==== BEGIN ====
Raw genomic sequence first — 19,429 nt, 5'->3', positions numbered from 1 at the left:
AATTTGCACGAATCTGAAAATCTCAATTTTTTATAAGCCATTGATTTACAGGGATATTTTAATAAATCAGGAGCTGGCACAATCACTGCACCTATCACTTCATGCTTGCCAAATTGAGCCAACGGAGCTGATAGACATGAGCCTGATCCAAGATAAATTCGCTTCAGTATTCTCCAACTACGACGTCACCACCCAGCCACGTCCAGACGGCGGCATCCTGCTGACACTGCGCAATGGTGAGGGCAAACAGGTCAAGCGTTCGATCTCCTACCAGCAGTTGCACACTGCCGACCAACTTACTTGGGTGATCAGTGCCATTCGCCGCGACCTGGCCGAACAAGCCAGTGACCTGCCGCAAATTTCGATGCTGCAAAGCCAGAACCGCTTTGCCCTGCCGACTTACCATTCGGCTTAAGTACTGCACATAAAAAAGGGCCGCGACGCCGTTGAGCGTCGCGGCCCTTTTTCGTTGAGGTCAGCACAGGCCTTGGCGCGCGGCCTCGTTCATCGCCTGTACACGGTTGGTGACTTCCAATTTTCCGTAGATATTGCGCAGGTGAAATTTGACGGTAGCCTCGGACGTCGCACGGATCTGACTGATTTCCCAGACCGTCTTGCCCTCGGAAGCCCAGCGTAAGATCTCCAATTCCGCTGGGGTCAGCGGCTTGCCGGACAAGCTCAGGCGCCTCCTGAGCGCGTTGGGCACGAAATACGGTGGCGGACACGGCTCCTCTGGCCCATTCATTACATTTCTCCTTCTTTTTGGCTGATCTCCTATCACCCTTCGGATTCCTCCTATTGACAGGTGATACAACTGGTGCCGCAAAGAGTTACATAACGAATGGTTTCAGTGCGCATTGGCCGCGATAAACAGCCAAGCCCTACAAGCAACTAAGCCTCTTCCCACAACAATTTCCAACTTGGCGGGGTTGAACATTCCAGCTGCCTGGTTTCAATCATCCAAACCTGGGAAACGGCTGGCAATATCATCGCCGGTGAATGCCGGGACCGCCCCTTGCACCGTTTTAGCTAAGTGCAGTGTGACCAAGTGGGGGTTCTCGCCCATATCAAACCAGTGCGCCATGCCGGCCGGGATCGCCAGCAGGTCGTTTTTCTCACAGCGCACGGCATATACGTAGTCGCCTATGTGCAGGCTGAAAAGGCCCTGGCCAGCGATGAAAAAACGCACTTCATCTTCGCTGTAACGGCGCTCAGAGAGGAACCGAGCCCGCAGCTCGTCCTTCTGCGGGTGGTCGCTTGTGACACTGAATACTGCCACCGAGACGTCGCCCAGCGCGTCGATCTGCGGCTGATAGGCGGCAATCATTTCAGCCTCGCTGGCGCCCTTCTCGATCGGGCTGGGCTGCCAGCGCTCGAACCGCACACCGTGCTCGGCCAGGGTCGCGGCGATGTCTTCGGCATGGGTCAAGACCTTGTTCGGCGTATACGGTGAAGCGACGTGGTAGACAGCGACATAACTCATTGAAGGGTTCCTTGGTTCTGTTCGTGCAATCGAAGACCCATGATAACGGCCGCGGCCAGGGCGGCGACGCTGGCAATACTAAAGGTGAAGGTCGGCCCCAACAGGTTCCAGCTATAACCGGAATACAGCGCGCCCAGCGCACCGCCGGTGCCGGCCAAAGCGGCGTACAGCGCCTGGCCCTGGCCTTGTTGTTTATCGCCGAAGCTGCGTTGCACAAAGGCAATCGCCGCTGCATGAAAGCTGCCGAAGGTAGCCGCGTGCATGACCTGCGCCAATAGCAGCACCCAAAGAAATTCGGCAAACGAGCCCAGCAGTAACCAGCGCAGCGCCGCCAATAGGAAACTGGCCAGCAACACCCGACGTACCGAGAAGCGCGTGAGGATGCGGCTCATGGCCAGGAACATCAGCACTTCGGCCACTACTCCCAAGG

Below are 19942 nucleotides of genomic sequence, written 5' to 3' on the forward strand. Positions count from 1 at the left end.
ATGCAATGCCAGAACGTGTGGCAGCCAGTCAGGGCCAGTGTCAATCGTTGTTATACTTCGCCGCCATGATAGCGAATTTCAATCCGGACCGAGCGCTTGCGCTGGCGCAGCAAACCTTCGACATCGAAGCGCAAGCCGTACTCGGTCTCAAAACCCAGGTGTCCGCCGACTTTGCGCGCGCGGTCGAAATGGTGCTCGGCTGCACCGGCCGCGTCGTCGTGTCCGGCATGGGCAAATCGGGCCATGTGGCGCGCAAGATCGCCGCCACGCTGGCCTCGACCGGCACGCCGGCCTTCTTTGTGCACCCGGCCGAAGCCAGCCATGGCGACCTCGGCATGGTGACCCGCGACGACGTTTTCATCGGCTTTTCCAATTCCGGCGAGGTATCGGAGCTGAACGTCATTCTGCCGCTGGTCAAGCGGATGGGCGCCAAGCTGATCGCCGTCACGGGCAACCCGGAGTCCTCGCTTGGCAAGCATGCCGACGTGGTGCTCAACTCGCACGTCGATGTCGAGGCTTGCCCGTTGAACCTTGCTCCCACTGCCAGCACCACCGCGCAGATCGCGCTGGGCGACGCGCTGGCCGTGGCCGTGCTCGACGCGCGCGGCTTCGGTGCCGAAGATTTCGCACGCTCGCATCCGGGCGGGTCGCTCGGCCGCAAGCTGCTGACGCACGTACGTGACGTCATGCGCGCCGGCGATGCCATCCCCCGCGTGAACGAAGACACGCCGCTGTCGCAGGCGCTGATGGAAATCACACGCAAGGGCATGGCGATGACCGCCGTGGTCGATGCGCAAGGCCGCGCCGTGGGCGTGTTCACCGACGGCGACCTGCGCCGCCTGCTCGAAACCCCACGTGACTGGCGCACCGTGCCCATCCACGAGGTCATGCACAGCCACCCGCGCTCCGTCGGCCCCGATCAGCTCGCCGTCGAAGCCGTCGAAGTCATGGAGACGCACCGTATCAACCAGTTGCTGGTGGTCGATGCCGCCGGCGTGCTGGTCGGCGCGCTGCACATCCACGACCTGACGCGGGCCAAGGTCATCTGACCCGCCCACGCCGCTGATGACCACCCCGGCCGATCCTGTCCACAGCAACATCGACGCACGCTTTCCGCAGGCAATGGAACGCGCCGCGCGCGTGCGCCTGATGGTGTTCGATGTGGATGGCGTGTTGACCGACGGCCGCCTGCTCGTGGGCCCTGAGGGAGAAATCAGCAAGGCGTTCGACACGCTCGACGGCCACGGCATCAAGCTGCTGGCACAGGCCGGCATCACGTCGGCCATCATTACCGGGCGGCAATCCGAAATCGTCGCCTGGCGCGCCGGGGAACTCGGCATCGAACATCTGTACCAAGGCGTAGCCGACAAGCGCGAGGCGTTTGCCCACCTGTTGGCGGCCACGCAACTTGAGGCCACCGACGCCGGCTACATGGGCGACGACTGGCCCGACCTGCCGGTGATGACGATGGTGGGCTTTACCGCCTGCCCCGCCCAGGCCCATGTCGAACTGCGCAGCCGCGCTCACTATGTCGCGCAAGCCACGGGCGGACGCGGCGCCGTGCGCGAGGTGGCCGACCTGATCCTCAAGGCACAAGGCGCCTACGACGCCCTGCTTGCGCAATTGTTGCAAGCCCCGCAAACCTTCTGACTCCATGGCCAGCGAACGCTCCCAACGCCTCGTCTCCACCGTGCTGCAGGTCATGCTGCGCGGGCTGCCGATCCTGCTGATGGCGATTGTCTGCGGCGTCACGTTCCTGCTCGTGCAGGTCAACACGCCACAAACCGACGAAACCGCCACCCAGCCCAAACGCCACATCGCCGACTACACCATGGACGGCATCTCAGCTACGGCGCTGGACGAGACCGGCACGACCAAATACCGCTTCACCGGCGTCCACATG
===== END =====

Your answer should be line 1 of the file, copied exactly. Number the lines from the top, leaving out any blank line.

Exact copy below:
Raw genomic sequence first — 19,429 nt, 5'->3', positions numbered from 1 at the left: